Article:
(Charlotte, NC – September 5, 2018)
Private equity firms are lending more where traditional banks won’t–and also starting to compete with them
Note: 2018 is year-to-date through the first quarter
Source: Preqin; Read full article
What We’re Reading
Below are links to recent articles we found interesting (no partnerships expressed or implied).
The New Business Banker: A Private-Equity Firm
(The Wall Street Journal) Private-equity firms have long been some of the biggest owners of companies. As the chart above illustrates, they are vying to become some of their biggest lenders. Fueled by an influx of cash from yield-hungry investors, firms devoted to buyouts are now financing deals banks won’t.
We Are All Accumulating Mountains of Things
(The Atlantic Monthly) Online shopping and cheap prices are turning Americans into hoarders. Thanks to a perfect storm of factors, Americans are amassing a lot of stuff. Before the advent of the internet, we had to set aside time to go browse the aisles of a physical store. Now, we can shop from anywhere, any time.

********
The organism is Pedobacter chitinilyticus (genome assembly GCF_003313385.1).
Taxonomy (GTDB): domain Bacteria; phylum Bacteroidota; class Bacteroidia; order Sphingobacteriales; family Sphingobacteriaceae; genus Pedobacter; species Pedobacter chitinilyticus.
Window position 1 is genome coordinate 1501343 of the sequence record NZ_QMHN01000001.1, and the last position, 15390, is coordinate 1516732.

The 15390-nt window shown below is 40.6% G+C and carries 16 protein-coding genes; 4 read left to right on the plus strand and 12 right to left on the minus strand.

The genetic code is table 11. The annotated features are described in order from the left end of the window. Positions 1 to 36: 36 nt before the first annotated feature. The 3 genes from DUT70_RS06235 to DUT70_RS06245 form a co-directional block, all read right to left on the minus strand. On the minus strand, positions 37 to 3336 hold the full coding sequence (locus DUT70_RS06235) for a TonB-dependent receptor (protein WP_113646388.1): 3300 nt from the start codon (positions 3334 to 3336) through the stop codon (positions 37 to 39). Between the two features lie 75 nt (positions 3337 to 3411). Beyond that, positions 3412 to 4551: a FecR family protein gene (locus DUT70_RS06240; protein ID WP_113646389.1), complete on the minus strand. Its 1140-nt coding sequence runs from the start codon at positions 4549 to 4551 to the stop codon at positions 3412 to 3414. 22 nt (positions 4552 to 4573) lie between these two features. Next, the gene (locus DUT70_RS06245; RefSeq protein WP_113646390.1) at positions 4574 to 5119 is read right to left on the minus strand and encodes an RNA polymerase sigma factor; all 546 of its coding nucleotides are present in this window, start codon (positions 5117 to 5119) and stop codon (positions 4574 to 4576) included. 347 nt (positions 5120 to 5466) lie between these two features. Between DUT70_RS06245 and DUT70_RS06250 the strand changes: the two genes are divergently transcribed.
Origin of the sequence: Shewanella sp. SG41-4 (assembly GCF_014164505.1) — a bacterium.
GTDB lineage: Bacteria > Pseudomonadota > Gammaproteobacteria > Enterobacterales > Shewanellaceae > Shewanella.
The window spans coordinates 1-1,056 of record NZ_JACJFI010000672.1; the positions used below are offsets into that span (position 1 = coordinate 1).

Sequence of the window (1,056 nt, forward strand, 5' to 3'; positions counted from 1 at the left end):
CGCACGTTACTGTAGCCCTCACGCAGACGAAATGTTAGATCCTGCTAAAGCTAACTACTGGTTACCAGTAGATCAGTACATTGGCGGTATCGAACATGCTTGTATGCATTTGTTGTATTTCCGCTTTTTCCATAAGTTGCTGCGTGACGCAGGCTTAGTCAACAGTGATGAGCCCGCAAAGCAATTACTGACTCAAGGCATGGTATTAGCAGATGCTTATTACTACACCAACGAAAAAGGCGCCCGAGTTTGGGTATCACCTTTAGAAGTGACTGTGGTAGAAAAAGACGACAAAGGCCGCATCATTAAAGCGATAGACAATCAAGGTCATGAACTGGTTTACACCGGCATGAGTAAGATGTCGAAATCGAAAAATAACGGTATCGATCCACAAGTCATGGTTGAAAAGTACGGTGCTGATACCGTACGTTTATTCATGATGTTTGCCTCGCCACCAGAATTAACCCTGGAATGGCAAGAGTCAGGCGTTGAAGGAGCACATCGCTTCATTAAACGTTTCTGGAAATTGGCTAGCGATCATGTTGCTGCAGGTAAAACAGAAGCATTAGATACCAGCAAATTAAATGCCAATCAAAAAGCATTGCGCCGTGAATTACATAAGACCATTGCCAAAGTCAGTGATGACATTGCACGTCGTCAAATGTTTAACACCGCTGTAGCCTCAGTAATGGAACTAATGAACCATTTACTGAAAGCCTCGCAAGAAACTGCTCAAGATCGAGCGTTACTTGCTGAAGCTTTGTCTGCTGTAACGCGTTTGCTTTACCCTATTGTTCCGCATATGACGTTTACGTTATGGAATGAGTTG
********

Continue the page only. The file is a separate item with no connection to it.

Do You Use Somebody’s First Name or Last Name? The Answer Speaks Volumes.
(The Wall Street Journal) In a professional setting, referring to someone by their last name only conveys more eminence – and its more common for discussing men than women. The next time you and your friends are discussing your favorite up-and-coming politicians, or people in your own field, take note of how you refer to the men versus the women. You might be communicating more than you realize.
The Mystery of People Who Speak Dozens of Languages
(The New Yorker) Last May, Luis Miguel Rojas-Berscia, a doctoral candidate at the Max Planck Institute for Psycholinguistics, in the Dutch city of Nijmegen, flew to Malta for a week to learn Maltese. He had a hefty grammar book in his backpack, but he didn’t plan to open it unless he had to. “We’ll do this as I would in the Amazon,” he told me, referring to his fieldwork as a linguist. Our plan was for me to observe how he went about learning a new language, starting with “hello” and “thank you.”
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